Administrations reduced in the first two years of the pandemic before recovering slightly in 2022 and 2023 with continued rises. They have yet to recover to their pre-pandemic levels yet and would need to see an increase in their frequency this year to finally recover their pre-pandemic level.

Company Voluntary Arrangements (CVA)

Year CVA Percentage change (on previous year)
2019 1
2020 6 500%
2021 3 -50%
2022 3
2023 2 -33%

A Company Voluntary Arrangement (CVA) is a formal agreement between a company and its creditors to repay a proportion of total outstanding debt in regular monthly instalments usually in return for a further proportion of it being written off. 

Once the remaining debt has been repaid, the business emerges from the CVA debt free and ready to continue trading. 

CVA’s are relatively low in Scotland so changes to figures bring large percentage changes. In comparison there were 171 CVAs in England and Wales in 2023. 

They rose from one to six in 2020 as some Scottish businesses looked for the protection a CVA offers but these have tailed off to the extent that only two companies chose this method last year. 

There were also four receivership appointments from 2019 to 2023 inclusive.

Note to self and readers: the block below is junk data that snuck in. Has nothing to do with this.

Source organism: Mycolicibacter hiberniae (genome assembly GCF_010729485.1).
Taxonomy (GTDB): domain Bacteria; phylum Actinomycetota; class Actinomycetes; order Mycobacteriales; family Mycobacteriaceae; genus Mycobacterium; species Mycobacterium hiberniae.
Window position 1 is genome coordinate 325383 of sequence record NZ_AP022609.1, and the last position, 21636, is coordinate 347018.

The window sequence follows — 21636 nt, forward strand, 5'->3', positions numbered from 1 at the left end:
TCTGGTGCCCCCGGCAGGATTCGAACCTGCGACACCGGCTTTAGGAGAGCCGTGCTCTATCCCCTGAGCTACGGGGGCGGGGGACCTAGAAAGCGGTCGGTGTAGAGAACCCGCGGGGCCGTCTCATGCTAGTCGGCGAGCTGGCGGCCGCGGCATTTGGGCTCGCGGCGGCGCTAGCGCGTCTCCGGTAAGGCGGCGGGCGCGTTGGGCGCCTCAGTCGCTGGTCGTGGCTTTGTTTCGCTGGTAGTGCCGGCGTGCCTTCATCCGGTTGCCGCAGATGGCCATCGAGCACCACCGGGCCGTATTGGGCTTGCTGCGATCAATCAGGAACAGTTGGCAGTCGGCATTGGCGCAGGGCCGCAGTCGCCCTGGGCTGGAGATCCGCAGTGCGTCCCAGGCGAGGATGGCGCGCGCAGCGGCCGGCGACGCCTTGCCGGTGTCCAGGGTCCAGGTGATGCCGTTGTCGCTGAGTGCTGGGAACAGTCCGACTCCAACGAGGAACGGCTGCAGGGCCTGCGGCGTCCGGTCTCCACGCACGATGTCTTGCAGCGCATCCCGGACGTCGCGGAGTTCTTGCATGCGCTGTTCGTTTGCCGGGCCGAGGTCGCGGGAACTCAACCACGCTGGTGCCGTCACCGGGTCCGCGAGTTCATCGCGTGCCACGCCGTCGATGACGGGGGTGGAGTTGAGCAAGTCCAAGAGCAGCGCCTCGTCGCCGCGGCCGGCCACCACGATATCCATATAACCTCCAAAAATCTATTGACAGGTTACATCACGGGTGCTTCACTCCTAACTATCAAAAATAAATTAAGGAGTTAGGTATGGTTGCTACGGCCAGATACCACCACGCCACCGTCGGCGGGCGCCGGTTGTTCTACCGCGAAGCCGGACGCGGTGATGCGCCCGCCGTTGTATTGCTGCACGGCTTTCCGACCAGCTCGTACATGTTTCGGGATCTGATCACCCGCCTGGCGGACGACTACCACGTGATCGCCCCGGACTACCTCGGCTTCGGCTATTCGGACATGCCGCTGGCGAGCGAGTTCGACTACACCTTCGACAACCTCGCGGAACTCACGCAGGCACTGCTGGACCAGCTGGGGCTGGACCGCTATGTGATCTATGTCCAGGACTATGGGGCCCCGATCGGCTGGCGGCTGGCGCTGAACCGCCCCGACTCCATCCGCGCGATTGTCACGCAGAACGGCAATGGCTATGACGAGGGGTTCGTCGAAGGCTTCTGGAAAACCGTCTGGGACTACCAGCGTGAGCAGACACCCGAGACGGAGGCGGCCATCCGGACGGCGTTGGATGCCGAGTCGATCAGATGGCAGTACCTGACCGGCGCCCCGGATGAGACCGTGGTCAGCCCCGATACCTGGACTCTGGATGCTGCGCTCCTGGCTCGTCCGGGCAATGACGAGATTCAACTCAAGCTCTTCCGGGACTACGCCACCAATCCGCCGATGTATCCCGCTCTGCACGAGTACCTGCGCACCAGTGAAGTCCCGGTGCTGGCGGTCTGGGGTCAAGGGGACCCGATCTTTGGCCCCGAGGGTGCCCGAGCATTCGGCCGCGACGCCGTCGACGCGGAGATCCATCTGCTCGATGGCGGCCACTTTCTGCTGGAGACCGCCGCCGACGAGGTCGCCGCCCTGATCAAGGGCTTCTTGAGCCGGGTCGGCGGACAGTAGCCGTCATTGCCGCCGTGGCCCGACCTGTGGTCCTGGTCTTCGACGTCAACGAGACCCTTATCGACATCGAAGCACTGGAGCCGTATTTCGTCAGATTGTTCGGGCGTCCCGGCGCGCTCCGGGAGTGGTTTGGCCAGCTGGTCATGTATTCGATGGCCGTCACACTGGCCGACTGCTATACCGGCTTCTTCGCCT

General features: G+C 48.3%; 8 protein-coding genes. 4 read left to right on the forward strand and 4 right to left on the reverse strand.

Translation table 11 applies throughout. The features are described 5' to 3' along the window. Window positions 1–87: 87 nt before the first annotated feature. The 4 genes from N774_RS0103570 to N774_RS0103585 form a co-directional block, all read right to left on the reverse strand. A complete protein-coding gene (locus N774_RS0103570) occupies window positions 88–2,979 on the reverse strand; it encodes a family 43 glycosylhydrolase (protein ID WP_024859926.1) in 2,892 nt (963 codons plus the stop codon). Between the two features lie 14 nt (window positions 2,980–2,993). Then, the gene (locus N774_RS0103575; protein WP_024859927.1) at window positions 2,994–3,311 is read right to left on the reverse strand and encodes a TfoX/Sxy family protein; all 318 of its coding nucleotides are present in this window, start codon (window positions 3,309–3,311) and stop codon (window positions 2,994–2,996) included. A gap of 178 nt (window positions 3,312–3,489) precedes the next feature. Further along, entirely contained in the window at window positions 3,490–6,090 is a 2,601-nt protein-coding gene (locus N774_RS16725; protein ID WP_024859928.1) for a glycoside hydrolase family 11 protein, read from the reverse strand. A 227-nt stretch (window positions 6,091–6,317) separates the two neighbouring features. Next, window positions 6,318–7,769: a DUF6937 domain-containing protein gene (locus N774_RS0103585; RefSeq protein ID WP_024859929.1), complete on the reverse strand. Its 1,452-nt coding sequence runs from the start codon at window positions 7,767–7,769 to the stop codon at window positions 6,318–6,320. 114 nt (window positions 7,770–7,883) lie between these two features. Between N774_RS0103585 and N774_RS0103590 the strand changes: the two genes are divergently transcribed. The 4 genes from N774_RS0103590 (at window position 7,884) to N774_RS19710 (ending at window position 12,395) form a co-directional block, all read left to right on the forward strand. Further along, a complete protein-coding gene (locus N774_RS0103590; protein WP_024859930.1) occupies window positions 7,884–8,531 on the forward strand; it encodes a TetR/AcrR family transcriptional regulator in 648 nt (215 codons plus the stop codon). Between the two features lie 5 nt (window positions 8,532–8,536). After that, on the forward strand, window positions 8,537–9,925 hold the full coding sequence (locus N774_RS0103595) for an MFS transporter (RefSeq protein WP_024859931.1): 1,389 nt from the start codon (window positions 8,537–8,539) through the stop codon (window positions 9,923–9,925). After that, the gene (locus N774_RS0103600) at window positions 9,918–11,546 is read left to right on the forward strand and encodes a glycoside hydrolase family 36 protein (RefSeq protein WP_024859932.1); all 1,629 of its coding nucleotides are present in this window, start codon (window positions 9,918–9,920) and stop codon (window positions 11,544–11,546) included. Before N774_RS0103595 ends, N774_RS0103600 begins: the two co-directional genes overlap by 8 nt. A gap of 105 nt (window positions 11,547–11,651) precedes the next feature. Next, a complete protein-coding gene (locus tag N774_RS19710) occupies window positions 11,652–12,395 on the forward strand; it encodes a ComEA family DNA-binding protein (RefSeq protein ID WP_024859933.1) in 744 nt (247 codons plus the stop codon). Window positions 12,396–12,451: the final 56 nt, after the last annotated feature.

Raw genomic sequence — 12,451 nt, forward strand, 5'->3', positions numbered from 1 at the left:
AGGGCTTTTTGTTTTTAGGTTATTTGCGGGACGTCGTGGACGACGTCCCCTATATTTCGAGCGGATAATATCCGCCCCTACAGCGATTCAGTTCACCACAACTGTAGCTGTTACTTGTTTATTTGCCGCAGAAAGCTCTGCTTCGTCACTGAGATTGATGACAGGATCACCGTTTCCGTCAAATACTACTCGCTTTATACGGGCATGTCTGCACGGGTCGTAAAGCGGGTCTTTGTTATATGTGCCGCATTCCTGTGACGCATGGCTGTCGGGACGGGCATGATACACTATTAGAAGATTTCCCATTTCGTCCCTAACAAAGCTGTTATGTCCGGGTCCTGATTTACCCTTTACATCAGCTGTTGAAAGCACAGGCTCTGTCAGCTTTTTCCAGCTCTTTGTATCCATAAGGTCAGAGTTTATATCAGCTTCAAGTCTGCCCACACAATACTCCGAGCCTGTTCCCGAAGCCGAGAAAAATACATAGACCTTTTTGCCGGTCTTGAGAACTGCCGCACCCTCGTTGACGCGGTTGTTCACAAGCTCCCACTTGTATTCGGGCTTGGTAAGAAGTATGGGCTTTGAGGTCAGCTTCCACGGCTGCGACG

Chris Horner, Insolvency Director with BusinessRescueExpert, said: “There’s always a lag between worsening economic conditions and rising insolvencies as directors do everything in their power to keep their businesses afloat. 

“With growth forecast to be sluggish in the first half of 2024, assuming we aren’t in a technical recession too, this will further impact Scottish companies finances even if their outlook improves for the second half of the year. It still might not be enough for some firms.

“It might be the case that the business is too insolvent to be saved and it might ultimately be liquidated after being in a CVA or administration, but these processes are all designed to be used by directors when they are most appropriate and relevant for their situation.

“No matter what situation they find their company in, there will be a procedure that will be appropriate for them to help them.”

You can be forgiven for not being able to remember what happened 12 months ago but 2023 started quite sedately with a dip in the monthly number of insolvencies, as there tends to be historically. 

We then saw the busiest year for corporate insolvencies out of the previous 15 so these first few weeks can’t be the most accurate indicator of what the next 11 months will hold. 

Better to act on a strategy proven to provide the most realistic options for a director or business owner to improve their situation whether they are in Gretna, John O’Groats or anywhere in between. 

Get in touch with us to arrange a free initial consultation with one of our advisors at a convenient time for you. 

Once they get a clearer idea of the unique circumstances the company faces, they will be able to talk through the choices available to directors depending on their ultimate goals for the business – whether they would like to restructure and re emerge stronger than before or if they have decided that it’s time to close the book on one adventure and finish things efficiently before beginning the next one. 

No matter what their ultimate aim, they will have a clear roadmap to reach it but only if they take the first step and contact us first.